Pot could be legal June 7, but sales delayed until at least August: Senator
Published Saturday, February 17, 2018 6:30PM EST
Last Updated Saturday, February 17, 2018 6:46PM EST
Cannabis could be legal for recreational use as soon as June 7, but Canadians will likely have to wait until at least early August to purchase it, independent Ontario Senator Tony Dean told CTV News Channel on Saturday.
“July 1 was always a target date,” Dean explained. “We’re going to see … a final vote by the Senate on June 7 that may require a bit of time for some amendments to be dealt with. But in a sense, if that bill is approved on June 7, cannabis will be legal in terms of the law -- it just won’t be available for another few weeks.”
On Thursday, Canadian senators struck a deal to hold their final vote on Bill C-45 -- the legislation that will legalize recreational marijuana -- on June 7.
According to Health Minister Ginette Petitpas Taylor, provinces and territories would then need between eight to 12 weeks following royal assent (which would come immediately after the bill’s passage in the Upper House) to be ready for retail sales.
Barring amendments or the bill’s failure in the Red Chamber, that would mean recreational marijuana would be available for purchase in the first week of August, at the very earliest.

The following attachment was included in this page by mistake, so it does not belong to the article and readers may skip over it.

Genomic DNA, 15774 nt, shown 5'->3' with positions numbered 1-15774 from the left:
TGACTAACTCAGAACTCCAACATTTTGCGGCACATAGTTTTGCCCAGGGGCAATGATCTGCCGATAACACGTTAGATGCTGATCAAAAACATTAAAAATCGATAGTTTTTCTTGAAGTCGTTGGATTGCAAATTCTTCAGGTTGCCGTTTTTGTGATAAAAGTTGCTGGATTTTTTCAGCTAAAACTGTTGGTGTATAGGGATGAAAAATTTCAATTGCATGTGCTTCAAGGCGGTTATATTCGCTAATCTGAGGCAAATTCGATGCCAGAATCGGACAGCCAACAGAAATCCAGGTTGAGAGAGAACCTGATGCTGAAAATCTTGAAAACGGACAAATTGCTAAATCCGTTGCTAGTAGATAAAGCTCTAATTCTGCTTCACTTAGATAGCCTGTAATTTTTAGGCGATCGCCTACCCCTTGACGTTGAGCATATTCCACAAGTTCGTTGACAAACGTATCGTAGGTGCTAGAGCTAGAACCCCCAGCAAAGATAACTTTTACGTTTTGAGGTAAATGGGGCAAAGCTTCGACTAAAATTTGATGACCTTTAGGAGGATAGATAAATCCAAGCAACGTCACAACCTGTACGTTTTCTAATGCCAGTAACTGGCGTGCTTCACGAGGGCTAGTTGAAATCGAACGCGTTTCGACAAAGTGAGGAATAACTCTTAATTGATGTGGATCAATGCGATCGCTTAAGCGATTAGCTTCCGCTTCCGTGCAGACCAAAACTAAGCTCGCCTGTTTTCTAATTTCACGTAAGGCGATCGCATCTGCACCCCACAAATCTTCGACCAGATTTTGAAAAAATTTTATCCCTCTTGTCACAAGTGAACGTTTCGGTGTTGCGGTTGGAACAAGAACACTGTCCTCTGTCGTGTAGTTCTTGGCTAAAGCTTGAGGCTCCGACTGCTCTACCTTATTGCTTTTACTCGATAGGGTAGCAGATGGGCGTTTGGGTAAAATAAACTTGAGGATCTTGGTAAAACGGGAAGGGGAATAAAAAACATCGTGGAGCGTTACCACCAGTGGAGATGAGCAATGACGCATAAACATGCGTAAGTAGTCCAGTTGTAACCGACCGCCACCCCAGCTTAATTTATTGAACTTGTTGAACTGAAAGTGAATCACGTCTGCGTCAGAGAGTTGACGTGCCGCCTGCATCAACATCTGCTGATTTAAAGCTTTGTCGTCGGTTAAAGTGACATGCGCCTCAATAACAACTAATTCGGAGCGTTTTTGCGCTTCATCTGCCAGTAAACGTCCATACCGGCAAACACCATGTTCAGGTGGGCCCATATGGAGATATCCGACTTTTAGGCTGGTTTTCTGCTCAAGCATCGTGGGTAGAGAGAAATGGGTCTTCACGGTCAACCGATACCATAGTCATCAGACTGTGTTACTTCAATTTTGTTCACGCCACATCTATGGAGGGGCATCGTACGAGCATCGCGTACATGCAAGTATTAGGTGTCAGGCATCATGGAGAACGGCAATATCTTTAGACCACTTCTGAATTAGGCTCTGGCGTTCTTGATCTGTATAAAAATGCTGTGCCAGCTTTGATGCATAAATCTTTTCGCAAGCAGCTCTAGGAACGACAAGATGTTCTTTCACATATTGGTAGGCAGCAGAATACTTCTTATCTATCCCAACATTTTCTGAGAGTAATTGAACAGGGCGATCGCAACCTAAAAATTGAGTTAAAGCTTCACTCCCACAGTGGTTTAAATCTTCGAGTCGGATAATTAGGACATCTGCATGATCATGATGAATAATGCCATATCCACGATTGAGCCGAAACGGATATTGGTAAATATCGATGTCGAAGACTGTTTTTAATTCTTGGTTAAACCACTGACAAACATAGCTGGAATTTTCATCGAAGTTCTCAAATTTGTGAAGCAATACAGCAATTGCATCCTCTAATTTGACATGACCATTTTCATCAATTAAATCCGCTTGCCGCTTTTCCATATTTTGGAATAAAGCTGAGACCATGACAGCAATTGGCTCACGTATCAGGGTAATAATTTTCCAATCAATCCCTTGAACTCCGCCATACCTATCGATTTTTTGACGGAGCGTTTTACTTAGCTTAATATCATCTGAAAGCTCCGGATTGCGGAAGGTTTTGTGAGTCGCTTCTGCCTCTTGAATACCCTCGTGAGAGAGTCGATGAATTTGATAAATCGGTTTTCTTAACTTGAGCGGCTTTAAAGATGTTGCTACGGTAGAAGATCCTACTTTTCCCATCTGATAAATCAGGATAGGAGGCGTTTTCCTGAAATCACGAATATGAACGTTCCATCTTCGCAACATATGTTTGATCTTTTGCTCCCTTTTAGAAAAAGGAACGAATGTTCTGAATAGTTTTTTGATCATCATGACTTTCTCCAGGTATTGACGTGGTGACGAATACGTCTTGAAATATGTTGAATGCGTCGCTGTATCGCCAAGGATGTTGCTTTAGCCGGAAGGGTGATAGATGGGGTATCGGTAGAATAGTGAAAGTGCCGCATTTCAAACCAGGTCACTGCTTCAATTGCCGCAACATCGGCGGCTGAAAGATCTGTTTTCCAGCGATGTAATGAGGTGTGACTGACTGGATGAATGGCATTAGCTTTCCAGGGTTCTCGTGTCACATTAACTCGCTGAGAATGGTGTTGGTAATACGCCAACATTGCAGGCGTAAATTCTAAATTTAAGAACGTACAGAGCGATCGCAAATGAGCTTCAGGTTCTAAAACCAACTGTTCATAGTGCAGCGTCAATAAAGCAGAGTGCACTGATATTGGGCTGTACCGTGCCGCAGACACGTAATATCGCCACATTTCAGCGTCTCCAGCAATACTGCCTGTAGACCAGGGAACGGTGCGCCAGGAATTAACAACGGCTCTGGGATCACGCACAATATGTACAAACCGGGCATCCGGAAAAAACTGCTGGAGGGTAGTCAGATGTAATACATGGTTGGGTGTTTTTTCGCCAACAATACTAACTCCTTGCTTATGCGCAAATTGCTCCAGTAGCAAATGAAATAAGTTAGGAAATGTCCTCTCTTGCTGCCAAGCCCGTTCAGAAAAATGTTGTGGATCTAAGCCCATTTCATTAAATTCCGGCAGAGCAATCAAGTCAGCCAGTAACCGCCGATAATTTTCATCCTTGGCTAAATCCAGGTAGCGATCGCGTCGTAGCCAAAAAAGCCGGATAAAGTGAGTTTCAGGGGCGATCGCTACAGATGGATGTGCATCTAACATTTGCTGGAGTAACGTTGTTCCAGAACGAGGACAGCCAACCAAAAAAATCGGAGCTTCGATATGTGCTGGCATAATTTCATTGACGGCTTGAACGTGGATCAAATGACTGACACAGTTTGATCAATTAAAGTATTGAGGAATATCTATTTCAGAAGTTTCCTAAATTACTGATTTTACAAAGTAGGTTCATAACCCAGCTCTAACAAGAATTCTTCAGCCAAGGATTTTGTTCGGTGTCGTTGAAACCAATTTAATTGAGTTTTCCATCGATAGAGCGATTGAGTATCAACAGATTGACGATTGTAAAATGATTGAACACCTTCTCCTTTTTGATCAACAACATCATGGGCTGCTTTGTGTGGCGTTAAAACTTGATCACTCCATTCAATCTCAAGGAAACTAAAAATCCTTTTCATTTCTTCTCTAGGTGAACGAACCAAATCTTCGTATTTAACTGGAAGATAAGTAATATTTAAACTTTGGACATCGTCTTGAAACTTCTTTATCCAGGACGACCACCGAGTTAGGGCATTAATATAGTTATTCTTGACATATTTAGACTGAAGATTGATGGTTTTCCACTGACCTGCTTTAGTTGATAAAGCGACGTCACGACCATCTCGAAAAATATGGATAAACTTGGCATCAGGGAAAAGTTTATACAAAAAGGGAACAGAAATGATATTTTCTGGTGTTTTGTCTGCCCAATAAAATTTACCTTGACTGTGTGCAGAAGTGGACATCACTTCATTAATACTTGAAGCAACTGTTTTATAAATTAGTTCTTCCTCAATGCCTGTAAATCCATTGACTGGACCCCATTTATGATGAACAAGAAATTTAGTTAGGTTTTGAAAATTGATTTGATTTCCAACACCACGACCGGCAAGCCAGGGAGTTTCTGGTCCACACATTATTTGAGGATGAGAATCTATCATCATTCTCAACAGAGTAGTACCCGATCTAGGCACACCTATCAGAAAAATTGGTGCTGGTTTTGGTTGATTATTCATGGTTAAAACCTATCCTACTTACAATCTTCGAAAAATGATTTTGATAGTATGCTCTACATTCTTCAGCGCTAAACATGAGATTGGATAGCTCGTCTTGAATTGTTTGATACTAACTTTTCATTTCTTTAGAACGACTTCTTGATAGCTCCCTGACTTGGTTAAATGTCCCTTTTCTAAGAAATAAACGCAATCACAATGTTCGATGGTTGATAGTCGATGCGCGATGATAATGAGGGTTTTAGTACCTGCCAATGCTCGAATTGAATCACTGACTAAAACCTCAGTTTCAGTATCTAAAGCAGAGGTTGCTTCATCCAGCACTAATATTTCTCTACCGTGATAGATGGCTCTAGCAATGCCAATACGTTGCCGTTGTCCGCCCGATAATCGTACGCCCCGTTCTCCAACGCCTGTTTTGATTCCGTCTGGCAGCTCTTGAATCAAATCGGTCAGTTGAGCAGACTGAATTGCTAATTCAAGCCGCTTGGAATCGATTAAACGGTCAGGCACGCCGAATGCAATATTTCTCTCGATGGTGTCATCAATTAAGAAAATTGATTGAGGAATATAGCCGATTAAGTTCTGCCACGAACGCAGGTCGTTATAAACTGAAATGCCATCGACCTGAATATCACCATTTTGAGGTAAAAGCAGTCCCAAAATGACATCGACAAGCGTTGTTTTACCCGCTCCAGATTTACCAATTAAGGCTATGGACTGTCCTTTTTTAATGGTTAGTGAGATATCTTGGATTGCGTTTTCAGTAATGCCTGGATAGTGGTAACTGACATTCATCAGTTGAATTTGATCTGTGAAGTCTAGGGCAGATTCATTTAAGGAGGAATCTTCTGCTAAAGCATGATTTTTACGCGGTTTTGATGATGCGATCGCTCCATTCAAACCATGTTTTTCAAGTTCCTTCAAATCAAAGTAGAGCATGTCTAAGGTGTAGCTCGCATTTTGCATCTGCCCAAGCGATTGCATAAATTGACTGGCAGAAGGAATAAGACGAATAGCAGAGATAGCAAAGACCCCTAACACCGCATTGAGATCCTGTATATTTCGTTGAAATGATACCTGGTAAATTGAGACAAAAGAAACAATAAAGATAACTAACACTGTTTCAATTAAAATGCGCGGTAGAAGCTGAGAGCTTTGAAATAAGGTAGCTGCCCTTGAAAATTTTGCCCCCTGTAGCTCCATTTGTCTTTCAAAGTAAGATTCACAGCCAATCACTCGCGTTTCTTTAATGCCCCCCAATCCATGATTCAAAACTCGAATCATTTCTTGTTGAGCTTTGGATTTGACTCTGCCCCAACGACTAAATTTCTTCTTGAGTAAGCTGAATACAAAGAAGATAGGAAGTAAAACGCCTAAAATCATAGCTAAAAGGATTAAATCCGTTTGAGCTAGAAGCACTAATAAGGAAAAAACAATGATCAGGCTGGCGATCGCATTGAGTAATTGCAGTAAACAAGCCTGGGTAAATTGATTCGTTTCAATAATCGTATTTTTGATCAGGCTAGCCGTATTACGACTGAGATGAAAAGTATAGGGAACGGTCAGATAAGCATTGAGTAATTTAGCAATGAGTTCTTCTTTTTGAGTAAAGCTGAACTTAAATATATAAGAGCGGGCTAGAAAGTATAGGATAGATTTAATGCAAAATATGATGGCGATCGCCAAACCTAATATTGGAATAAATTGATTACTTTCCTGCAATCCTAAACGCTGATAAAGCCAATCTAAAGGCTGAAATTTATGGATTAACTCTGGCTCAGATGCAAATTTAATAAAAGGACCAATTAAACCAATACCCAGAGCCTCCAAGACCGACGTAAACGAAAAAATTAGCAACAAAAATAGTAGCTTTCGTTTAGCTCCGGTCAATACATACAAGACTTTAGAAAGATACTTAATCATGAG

“What (my colleagues in Ontario) tell me and what I hear from other provinces and jurisdictions and other agencies and those who are getting ready for retail is, ‘Just give us some certainty; give us some predictability,’” Dean said of the federal government’s legalization timeline.
“I believe that the Health Minister has given them that now, I believe that the Senate has helped that in providing for the certainty of a final vote, and that’s nothing but good news as far as I’m concerned.”
Dean described the Senate deal as a victory for both the Liberal government and “those who called for more time” to plan for marijuana legalization.
“I’m just delighted at this development because it provides certainty and predictability to those people who have been seeking it most,” Dean said, citing provinces and municipalities, police forces, healthcare and harm reduction workers, as well as licensed producers, potential retailers and eager consumers.
“So yes, there may be a delay until August perhaps, a delay of a few weeks,” he said. “But with that delay comes a lot of certainty that wasn’t there a few days ago.”
With files from The Canadian Press